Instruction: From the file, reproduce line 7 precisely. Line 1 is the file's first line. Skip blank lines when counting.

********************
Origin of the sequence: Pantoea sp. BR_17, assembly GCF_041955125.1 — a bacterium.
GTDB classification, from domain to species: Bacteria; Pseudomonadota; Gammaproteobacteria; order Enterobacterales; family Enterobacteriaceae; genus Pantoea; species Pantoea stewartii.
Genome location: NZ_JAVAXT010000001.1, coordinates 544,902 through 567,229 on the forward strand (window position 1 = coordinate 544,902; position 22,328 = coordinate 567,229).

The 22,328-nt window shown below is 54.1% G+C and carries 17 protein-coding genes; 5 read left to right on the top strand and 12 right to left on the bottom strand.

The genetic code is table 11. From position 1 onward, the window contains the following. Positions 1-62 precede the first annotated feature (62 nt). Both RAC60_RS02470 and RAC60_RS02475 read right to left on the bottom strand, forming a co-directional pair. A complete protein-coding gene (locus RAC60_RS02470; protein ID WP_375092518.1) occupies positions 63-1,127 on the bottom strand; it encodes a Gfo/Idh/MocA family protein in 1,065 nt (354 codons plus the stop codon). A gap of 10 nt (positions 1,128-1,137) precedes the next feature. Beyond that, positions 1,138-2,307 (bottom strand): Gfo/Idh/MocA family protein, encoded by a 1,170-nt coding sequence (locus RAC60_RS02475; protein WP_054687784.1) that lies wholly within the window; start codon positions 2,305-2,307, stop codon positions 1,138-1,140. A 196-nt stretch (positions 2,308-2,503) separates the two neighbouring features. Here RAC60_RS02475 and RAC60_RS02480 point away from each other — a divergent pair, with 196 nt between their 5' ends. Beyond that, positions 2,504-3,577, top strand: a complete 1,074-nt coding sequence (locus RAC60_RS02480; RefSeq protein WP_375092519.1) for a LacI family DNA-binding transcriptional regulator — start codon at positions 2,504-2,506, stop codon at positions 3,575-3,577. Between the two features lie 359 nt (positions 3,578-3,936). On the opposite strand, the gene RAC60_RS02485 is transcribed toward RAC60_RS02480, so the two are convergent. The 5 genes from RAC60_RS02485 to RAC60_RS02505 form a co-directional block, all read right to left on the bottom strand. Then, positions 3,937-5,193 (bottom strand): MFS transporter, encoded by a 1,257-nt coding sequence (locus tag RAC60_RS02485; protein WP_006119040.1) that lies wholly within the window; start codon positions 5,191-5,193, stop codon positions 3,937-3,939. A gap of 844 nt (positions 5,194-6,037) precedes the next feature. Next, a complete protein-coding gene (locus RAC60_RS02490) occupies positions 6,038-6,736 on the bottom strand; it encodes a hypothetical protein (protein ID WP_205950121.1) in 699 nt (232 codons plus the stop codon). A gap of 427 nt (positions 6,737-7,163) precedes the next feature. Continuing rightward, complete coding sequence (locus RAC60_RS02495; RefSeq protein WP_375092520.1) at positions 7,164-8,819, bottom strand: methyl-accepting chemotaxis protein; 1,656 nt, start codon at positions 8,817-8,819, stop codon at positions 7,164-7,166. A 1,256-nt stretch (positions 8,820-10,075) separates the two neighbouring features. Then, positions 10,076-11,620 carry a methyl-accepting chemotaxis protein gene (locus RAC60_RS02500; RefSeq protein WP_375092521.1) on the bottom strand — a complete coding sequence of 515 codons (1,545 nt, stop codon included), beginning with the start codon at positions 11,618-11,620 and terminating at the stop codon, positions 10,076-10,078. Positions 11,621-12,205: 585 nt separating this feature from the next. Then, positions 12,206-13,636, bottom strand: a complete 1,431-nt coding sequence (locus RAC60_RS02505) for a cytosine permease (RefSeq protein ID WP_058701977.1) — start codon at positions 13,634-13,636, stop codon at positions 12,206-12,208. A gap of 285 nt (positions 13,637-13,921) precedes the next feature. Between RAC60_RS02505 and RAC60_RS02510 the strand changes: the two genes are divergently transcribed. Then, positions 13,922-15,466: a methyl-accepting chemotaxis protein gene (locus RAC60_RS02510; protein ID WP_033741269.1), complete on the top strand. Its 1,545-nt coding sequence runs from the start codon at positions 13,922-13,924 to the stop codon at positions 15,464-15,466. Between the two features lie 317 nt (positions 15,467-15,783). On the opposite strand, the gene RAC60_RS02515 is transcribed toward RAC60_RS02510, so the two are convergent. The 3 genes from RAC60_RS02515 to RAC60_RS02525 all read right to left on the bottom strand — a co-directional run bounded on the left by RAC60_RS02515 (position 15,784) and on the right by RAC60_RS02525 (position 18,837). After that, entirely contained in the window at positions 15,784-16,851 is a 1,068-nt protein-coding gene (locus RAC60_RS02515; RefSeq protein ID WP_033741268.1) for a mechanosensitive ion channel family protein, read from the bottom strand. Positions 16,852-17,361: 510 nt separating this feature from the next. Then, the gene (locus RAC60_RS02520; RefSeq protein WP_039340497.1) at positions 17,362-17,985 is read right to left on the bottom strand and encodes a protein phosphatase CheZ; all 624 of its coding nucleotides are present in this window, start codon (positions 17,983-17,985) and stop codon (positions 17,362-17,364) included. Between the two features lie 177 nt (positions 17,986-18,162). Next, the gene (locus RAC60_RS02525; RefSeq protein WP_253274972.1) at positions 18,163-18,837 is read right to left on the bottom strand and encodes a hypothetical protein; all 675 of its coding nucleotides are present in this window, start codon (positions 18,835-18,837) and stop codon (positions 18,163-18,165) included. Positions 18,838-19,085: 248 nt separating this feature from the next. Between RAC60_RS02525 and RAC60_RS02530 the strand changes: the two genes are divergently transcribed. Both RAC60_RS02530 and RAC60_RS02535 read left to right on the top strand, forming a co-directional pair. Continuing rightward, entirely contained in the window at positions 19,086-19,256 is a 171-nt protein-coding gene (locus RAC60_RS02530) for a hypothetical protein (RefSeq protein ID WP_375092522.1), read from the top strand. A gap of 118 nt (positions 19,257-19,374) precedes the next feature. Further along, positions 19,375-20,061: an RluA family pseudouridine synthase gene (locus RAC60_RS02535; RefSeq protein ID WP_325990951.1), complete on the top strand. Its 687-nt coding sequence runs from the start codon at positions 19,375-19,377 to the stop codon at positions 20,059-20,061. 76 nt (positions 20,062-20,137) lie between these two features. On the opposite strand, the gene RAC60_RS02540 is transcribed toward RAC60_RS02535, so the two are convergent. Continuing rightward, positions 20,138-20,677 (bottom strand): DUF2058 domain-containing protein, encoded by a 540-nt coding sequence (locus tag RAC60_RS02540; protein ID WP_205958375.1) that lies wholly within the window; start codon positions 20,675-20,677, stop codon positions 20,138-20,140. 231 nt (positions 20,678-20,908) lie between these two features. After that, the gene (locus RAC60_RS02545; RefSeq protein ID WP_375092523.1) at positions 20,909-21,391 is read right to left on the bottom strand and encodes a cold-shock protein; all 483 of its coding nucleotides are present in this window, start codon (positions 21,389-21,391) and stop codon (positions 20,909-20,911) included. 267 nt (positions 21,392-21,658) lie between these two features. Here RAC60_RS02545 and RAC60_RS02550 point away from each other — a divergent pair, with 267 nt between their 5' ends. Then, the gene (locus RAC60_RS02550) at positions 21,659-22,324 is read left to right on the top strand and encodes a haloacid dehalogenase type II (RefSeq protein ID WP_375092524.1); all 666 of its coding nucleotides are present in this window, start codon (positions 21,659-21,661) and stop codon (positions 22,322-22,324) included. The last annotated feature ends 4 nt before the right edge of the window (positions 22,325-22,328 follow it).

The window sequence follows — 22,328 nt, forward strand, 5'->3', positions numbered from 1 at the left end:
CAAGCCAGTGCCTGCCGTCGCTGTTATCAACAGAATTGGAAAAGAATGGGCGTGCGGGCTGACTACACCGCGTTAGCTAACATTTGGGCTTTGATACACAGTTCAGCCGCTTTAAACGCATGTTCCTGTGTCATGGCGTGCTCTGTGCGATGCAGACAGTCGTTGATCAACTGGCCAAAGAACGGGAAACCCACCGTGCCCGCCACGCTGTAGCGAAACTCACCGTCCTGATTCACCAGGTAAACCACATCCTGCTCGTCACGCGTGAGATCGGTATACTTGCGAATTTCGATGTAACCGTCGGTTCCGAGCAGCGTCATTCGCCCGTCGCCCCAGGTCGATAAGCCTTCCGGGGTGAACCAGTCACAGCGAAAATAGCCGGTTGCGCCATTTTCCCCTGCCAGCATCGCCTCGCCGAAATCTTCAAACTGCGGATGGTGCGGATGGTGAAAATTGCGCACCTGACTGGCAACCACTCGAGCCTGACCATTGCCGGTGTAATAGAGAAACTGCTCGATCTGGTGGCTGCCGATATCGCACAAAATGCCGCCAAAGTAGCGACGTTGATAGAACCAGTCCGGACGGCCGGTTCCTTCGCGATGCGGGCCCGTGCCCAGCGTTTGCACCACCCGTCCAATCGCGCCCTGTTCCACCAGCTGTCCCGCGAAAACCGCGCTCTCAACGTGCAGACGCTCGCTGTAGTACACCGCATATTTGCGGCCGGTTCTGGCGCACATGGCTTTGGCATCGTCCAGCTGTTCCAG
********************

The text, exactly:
CAAGCCAGTGCCTGCCGTCGCTGTTATCAACAGAATTGGAAAAGAATGGGCGTGCGGGCTGACTACACCGCGTTAGCTAACATTTGGGCTTTGATACACAGTTCAGCCGCTTTAAACGCATGTTCCTGTGTCATGGCGTGCTCTGTGCGATGCAGACAGTCGTTGATCAACTGGCCAAAGAACGGGAAACCCACCGTGCCCGCCACGCTGTAGCGAAACTCACCGTCCTGATTCACCAGGTAAACCACATCCTGCTCGTCACGCGTGAGATCGGTATACTTGCGAATTTCGATGTAACCGTCGGTTCCGAGCAGCGTCATTCGCCCGTCGCCCCAGGTCGATAAGCCTTCCGGGGTGAACCAGTCACAGCGAAAATAGCCGGTTGCGCCATTTTCCCCTGCCAGCATCGCCTCGCCGAAATCTTCAAACTGCGGATGGTGCGGATGGTGAAAATTGCGCACCTGACTGGCAACCACTCGAGCCTGACCATTGCCGGTGTAATAGAGAAACTGCTCGATCTGGTGGCTGCCGATATCGCACAAAATGCCGCCAAAGTAGCGACGTTGATAGAACCAGTCCGGACGGCCGGTTCCTTCGCGATGCGGGCCCGTGCCCAGCGTTTGCACCACCCGTCCAATCGCGCCCTGTTCCACCAGCTGTCCCGCGAAAACCGCGCTCTCAACGTGCAGACGCTCGCTGTAGTACACCGCATATTTGCGGCCGGTTCTGGCGCACATGGCTTTGGCATCGTCCAGCTGTTCCAG